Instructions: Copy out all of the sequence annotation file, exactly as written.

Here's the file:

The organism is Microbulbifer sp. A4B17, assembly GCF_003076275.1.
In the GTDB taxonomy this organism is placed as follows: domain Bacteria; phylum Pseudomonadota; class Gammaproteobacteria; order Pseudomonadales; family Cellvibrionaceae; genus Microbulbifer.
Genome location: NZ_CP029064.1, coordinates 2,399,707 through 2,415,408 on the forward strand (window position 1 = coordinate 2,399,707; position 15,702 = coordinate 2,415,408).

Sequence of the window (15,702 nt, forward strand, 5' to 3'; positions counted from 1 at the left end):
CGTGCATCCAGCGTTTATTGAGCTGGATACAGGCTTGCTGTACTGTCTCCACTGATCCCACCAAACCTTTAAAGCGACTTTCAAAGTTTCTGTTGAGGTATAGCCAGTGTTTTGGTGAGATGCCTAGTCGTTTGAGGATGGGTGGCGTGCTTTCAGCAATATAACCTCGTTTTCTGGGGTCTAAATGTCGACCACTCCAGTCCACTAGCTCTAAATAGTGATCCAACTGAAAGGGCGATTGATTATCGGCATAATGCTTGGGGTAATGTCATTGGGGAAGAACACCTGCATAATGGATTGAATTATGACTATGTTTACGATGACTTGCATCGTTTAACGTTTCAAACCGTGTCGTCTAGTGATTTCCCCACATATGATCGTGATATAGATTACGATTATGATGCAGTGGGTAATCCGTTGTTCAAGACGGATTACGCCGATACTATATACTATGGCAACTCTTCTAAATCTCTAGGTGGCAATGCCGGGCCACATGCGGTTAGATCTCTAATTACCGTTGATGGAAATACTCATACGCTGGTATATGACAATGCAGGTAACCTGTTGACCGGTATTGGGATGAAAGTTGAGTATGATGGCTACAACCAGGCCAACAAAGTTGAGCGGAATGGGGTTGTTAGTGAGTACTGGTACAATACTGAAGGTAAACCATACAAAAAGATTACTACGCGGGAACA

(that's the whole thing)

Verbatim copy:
The organism is Microbulbifer sp. A4B17, assembly GCF_003076275.1.
In the GTDB taxonomy this organism is placed as follows: domain Bacteria; phylum Pseudomonadota; class Gammaproteobacteria; order Pseudomonadales; family Cellvibrionaceae; genus Microbulbifer.
Genome location: NZ_CP029064.1, coordinates 2,399,707 through 2,415,408 on the forward strand (window position 1 = coordinate 2,399,707; position 15,702 = coordinate 2,415,408).

Sequence of the window (15,702 nt, forward strand, 5' to 3'; positions counted from 1 at the left end):
CGTGCATCCAGCGTTTATTGAGCTGGATACAGGCTTGCTGTACTGTCTCCACTGATCCCACCAAACCTTTAAAGCGACTTTCAAAGTTTCTGTTGAGGTATAGCCAGTGTTTTGGTGAGATGCCTAGTCGTTTGAGGATGGGTGGCGTGCTTTCAGCAATATAACCTCGTTTTCTGGGGTCTAAATGTCGACCACTCCAGTCCACTAGCTCTAAATAGTGATCCAACTGAAAGGGCGATTGATTATCGGCATAATGCTTGGGGTAATGTCATTGGGGAAGAACACCTGCATAATGGATTGAATTATGACTATGTTTACGATGACTTGCATCGTTTAACGTTTCAAACCGTGTCGTCTAGTGATTTCCCCACATATGATCGTGATATAGATTACGATTATGATGCAGTGGGTAATCCGTTGTTCAAGACGGATTACGCCGATACTATATACTATGGCAACTCTTCTAAATCTCTAGGTGGCAATGCCGGGCCACATGCGGTTAGATCTCTAATTACCGTTGATGGAAATACTCATACGCTGGTATATGACAATGCAGGTAACCTGTTGACCGGTATTGGGATGAAAGTTGAGTATGATGGCTACAACCAGGCCAACAAAGTTGAGCGGAATGGGGTTGTTAGTGAGTACTGGTACAATACTGAAGGTAAACCATACAAAAAGATTACTACGCGGGAACA